Ball In The Bag

The Ball in the Bag – A Living Club Tradition

Every Monday, Wednesday and Friday a group of golfers meet at The Club to play “Ball in the Bag”. This may include regulars, seniors and juniors. It does not matter if you are a beginner or have been playing for some years.

Visitors (with handicaps) are especially welcome.

The format is quite simple. Each golfer puts a marked golf ball onto a shelf. Just before 10.30 all year round. The balls are counted and put into The Bag.

They are drawn out in appropriate numbers so as to make groups of three or four.

A Stableford scoring system allows each team to score (best two scores each hole), with three scoring on the par 5s.

The three-balls have full handicap, while four-balls have ¾. There is an age related maximum handicap allowance.

Following the round, players congregate in the bar; each puts in £1. The team with the best score wins. Sometimes there are sufficient players for second place to win their £1 back.

This is a popular meeting. In the summer, there will be in the region of 30 players each time, while in the winter around 20 can be found taking part regularly.


On joining the Club, I was soon introduced to the Ball in the Bag and took the opportunity to play whenever work commitments allowed. I quickly began to appreciate that this was an extraordinary Club institution, as it allowed several things to happen.

  1. Any visitor can be assured of a warm welcome and a game.

Recognising that Buxton is a popular holiday destination and has many visitors, this increases the profile of the Club and generates income.

  1. Any Club member can play regularly during the week.

If you are working, whether on shifts or just have a little time off, you are guaranteed a game.

  1. The format means that players are not in established groups, thereby allowing a player to have a round with different people each time.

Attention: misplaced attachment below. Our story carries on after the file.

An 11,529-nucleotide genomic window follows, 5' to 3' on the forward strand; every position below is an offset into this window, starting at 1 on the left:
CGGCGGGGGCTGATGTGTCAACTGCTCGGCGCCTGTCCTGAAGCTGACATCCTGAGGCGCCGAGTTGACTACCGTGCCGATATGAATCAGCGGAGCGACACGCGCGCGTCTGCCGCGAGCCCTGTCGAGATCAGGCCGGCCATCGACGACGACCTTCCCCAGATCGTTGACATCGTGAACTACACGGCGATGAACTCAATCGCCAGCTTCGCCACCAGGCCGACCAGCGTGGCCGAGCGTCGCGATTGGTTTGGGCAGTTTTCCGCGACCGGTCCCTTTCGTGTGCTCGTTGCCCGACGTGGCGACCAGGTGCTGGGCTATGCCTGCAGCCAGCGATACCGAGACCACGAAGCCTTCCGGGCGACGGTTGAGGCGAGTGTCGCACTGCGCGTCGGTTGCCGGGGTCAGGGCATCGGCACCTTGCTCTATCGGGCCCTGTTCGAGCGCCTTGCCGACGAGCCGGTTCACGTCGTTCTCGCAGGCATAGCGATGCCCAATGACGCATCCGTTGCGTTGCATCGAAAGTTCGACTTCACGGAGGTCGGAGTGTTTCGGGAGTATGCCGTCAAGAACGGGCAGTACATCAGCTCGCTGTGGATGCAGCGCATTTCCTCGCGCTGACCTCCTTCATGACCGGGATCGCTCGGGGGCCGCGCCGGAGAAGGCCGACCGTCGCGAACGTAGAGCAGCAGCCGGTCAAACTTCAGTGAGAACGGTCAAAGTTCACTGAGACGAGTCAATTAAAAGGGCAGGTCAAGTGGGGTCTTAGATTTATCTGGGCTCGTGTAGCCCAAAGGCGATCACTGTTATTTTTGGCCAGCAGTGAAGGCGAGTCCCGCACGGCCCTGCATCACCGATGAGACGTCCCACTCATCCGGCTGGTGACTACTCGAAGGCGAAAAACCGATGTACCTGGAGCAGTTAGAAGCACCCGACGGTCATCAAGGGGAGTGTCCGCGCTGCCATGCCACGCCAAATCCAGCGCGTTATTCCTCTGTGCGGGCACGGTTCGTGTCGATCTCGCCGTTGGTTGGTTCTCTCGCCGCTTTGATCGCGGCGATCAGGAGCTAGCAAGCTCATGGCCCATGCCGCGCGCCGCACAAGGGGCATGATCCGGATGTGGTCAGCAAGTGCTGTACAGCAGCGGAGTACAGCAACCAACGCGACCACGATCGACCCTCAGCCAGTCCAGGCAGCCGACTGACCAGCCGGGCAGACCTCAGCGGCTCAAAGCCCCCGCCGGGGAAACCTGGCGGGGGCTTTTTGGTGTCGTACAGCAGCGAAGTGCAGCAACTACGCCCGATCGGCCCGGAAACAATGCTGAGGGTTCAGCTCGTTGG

Cliques and closed groups are not always conducive to social golf, so this format enables better social interaction to occur.

  1. The group has a very pragmatic approach towards the older and less active members, supporting them as needed so as to enable their golfing to continue as long as possible.

The importance of respecting all abilities of golfer is central to the tradition of the Ball in the Bag.

In the context of exploring the History of the Club, I wanted to establish how the Ball in the Bag started, who wrote the rules and why it has been such an enduring feature of Buxton and High Peak Golf Club.

It started following an idea proposed by the late Jim Plant. Further information regarding the origins of this B&HPGC institution would be welcome.



I have always felt that the Ball in the Bag is a fine activity. Now there is research from Age UK to explain why. This research is also supported by the International Longevity Centre, which agrees that the findings could help policy makers encourage older people to focus on activities which improve the quality of their life.

Age UK propose an “Index of Wellbeing in Later Life”. They use this idea to propose activities that are likely to promote health and happiness. It consists of 40 categories covering 5 domains of well-being. The domains are

  1. Personal circumstances
  2. Social life
  3. Health
  4. Resources
  5. Local amenity access

What are the secrets to thriving in your 60s and beyond?

Those doing well are involved in some kind of cultural activity, engage in sport and have two or more friends who they meet on a regular basis. Key factors also include mental stimulation, being open to social interactions.

Factors which are less significant appear to involve having children, marital status, home ownership, pension income or personal wealth.

My proposition is that the format of the Ball in the Bag competition ticks all the boxes and promotes a formula for achieving contentment in one’s senior years.

However, whether this contentment relates to the quality of one’s golf is another matter entirely.

Jon White


Age UK (2017)  [Accessed 20/04/2017]

  [Accessed 20/04/2017



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